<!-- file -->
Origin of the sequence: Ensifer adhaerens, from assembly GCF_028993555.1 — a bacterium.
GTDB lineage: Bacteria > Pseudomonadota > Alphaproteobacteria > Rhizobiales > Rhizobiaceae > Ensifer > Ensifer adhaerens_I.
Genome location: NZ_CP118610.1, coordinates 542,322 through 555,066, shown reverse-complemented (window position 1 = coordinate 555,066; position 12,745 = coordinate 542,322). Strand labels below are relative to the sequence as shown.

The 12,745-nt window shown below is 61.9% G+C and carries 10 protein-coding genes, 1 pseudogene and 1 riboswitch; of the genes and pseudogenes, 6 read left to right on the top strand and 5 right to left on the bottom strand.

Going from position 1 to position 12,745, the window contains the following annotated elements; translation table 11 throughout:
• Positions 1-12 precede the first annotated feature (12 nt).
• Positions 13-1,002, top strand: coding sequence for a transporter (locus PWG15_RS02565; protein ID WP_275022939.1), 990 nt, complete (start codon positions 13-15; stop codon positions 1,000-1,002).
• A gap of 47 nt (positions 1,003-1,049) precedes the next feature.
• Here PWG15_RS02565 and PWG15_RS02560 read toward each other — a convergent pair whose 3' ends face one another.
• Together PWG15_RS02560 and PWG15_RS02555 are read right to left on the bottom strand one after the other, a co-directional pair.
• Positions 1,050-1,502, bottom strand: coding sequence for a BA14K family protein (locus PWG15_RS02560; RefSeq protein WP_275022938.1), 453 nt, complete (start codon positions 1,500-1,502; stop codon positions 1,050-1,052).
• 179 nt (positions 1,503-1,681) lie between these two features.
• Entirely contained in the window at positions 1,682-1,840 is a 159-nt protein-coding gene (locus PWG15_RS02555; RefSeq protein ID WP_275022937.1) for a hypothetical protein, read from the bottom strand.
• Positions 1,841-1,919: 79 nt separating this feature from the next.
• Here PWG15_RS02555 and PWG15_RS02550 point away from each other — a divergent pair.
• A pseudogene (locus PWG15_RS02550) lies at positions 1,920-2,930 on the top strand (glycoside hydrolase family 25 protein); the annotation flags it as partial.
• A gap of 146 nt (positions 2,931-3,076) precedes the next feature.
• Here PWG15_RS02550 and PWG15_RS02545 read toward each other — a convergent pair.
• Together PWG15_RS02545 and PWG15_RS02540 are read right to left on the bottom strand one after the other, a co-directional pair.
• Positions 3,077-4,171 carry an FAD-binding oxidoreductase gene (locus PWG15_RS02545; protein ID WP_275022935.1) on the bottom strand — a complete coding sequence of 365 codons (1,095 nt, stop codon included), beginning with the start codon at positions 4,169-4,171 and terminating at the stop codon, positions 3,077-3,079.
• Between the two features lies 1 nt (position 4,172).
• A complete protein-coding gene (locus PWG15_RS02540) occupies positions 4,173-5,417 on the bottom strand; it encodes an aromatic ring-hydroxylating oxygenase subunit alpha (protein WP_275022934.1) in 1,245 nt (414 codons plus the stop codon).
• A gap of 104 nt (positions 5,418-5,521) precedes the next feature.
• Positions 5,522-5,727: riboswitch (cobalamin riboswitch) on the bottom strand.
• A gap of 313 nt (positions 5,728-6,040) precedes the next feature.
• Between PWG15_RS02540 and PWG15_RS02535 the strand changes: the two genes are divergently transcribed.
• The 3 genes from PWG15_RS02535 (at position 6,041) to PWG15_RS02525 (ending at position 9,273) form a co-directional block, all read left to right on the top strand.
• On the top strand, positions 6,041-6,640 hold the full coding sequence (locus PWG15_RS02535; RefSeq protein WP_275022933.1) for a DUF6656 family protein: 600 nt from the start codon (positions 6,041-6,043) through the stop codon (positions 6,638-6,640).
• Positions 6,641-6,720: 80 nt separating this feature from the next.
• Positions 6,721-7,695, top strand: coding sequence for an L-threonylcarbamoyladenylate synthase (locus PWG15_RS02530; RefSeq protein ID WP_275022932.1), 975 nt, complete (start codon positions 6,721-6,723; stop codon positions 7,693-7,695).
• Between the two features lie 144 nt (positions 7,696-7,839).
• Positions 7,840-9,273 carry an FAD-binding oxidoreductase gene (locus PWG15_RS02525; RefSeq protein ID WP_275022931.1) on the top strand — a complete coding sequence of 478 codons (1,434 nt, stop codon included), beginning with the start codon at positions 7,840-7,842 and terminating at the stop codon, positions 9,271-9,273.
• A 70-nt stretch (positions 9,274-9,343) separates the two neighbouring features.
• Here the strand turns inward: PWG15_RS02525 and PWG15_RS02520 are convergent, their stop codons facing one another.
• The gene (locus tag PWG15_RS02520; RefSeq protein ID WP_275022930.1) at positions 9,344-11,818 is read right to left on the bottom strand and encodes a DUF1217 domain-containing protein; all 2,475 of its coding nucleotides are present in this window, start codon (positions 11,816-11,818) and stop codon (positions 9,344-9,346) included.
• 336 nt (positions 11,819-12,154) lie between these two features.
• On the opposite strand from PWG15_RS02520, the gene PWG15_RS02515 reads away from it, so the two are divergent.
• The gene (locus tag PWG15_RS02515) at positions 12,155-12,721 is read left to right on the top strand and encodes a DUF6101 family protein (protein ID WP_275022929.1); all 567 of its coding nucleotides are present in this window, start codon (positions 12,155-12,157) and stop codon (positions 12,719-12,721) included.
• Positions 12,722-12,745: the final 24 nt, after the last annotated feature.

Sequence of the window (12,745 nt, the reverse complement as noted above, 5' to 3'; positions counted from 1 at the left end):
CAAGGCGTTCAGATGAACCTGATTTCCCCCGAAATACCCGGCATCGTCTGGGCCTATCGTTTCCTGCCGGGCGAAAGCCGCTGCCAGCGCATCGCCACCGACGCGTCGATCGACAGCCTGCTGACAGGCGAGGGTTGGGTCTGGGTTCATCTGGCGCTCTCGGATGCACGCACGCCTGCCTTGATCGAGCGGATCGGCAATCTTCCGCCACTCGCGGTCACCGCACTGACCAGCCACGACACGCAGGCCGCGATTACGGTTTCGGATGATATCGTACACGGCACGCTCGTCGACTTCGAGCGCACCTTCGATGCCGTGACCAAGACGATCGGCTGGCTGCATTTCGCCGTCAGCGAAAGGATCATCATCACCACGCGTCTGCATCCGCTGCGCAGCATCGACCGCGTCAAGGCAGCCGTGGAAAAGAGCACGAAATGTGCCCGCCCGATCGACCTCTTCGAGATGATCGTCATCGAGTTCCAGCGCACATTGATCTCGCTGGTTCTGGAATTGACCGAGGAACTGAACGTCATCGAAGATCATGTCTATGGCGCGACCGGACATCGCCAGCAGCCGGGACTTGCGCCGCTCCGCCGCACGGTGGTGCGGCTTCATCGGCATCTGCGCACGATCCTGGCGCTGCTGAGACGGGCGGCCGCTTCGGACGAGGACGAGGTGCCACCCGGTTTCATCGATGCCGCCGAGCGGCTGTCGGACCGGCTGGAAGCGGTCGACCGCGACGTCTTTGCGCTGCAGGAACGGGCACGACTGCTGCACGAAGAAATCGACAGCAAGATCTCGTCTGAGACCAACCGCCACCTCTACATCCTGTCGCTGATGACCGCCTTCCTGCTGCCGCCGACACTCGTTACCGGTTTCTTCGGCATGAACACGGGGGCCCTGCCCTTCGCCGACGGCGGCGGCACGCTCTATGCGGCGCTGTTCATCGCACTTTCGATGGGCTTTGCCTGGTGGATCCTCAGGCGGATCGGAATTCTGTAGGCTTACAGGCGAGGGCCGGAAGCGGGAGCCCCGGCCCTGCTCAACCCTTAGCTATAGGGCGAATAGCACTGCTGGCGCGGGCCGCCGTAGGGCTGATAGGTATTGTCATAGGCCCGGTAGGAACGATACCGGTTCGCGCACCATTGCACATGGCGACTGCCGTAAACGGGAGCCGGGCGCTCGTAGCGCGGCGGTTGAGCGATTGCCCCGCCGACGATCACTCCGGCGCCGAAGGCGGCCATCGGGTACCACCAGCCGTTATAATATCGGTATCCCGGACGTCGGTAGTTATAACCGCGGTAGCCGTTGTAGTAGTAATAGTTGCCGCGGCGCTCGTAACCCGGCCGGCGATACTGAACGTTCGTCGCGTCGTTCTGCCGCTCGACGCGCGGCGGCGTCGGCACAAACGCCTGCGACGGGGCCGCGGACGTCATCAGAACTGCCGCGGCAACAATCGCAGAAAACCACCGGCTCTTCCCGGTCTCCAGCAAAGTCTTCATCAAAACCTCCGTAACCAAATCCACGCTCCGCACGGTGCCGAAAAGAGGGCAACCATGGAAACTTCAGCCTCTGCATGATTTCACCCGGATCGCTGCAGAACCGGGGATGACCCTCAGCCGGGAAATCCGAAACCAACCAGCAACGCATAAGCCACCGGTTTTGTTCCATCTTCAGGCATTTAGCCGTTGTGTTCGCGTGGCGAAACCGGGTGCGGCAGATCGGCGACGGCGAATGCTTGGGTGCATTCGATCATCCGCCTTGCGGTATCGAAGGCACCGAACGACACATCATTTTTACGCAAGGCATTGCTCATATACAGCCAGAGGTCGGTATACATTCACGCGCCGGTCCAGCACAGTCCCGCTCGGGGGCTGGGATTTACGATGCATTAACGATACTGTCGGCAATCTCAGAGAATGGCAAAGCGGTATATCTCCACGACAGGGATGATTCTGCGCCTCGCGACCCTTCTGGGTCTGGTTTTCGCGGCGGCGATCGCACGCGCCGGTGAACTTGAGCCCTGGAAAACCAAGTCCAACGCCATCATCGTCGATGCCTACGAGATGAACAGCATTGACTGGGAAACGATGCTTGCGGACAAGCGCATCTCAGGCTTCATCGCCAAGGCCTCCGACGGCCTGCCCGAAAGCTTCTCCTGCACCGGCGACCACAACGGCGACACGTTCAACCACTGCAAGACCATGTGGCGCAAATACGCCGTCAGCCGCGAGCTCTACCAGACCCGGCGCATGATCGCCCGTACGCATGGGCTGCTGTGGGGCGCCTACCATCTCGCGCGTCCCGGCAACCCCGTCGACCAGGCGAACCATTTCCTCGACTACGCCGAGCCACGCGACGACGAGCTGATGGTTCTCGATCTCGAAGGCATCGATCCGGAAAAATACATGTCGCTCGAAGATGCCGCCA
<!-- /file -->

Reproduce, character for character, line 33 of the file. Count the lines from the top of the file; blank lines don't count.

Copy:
• A 70-nt stretch (positions 9,274-9,343) separates the two neighbouring features.